Table 1 Behavioral and Psychiatric Symptoms of Dementia by Stage

MildDepression
Anxiety
Defensiveness
ModerateWandering
Sleep disturbances
Agitation
Inappropriate vocalization
Psychosis
Mood symptoms
“Sundowning”
SevereWandering
Sleep disturbance
Agitation and aggression
Inappropriate vocalization
Psychosis
Mood symptoms, apathy
Refusal of health care services
Lack of self-care
Eating problems
Sundowning
Dependency
Communication deficits
Inappropriate sexual behavior
Adapted from American Psychiatric Association (APA).
Am J Psychiatry 1997;154(5 Suppl):l-39.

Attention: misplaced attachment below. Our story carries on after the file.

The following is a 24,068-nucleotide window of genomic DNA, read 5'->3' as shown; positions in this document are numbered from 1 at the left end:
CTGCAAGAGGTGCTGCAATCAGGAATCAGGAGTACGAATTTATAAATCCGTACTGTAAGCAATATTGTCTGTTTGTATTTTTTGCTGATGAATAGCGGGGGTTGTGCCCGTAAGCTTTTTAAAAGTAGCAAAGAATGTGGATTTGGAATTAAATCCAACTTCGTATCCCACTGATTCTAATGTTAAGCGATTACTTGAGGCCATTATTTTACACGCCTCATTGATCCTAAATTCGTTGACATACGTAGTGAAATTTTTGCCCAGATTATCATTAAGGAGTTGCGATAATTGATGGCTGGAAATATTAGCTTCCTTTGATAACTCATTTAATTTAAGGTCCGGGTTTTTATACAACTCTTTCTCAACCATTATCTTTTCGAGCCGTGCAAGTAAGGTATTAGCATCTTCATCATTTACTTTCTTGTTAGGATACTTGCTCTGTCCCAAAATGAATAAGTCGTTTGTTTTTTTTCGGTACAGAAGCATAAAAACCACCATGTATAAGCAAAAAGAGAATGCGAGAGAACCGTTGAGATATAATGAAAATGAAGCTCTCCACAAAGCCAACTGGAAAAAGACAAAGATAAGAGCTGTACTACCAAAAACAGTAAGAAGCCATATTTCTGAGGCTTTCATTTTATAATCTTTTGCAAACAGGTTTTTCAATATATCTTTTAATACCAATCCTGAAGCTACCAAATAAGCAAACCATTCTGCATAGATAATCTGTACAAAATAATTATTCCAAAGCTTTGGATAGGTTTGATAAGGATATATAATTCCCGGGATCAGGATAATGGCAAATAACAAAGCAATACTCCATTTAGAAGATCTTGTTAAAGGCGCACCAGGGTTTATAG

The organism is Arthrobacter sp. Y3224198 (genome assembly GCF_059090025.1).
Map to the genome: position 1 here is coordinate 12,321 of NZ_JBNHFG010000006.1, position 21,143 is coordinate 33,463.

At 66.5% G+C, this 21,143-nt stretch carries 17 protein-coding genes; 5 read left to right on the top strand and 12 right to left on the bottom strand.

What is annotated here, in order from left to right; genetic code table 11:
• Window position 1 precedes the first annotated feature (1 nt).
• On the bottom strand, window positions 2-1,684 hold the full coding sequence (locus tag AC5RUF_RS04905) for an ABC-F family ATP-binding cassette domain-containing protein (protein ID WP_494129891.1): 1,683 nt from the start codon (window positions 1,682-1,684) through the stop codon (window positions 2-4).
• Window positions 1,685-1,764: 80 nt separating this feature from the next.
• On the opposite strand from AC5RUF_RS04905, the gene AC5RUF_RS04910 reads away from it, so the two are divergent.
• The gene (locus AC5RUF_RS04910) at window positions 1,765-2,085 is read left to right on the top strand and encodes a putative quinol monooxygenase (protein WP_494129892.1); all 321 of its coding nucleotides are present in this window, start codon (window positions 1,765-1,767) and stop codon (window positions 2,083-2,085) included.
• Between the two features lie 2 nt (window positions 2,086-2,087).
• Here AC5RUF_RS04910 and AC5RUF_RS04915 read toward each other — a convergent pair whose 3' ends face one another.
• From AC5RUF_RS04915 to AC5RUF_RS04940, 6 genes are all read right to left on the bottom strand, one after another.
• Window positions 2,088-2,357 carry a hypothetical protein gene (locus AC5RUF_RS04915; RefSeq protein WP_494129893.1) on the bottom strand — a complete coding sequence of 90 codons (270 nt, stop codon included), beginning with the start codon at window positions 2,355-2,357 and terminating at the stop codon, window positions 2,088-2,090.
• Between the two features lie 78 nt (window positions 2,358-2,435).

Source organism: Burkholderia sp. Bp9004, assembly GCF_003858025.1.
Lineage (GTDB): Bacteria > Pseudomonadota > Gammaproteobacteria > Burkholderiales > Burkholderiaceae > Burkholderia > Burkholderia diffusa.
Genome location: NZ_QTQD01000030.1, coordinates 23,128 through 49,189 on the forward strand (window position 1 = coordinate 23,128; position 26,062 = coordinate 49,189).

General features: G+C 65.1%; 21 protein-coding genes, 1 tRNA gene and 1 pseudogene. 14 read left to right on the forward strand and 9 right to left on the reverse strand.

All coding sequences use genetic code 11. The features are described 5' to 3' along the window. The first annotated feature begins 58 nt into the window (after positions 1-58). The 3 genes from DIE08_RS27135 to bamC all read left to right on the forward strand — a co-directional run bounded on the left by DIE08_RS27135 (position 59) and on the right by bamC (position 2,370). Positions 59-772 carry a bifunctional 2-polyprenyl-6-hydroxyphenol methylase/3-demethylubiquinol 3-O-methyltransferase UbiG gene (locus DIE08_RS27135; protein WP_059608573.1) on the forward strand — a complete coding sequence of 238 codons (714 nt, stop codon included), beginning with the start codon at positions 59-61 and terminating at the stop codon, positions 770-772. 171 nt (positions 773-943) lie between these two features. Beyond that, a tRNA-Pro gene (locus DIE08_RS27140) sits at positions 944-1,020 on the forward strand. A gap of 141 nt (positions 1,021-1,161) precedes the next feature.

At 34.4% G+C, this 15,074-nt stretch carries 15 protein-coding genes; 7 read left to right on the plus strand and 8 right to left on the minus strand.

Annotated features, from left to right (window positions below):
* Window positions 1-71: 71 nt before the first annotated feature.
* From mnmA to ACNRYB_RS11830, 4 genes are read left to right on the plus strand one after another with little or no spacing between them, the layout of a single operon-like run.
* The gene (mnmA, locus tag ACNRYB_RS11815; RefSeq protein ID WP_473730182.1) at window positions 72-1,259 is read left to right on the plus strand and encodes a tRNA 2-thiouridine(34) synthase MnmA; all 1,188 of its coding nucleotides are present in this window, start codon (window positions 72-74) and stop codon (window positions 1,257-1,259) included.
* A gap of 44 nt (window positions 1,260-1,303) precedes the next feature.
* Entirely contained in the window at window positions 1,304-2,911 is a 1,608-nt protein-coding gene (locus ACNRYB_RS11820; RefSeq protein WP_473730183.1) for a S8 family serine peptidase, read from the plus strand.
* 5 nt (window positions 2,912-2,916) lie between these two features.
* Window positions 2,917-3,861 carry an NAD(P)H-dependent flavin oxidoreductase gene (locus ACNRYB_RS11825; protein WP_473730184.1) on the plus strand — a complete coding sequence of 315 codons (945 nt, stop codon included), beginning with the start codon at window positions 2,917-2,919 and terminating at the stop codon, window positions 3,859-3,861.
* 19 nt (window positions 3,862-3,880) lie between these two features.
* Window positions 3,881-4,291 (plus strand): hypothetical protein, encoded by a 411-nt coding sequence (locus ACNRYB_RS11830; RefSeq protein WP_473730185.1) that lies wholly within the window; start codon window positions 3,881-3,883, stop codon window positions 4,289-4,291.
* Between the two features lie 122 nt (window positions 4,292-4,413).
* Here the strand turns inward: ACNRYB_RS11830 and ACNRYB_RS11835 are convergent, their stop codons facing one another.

Hallucinations are less common, but they may be noted in Lewy body and other parkinsonian dementias as well as in delirium. Hallucinations are predominantly visual. Because of memory disturbance, confabulation, and communication deficits, psychosis can be difficult to diagnose in patients with dementia. As dementia progresses, sleep usually becomes more erratic. Patients might not perceive this as a problem, but it is a significant challenge for caregivers. Some patients become more agitated or psychotic at night, a condition sometimes known as “sundowning.” Disinhibition and inappropriate sexual behaviors may also occur.

Late Dementia

In late-stage dementia, agitation and aggression may be ongoing problems. Apathy, refusal of health care services, and eating problems may ensue. In addition, behavioral patterns typical of infancy or childhood may re-emerge.

Etiology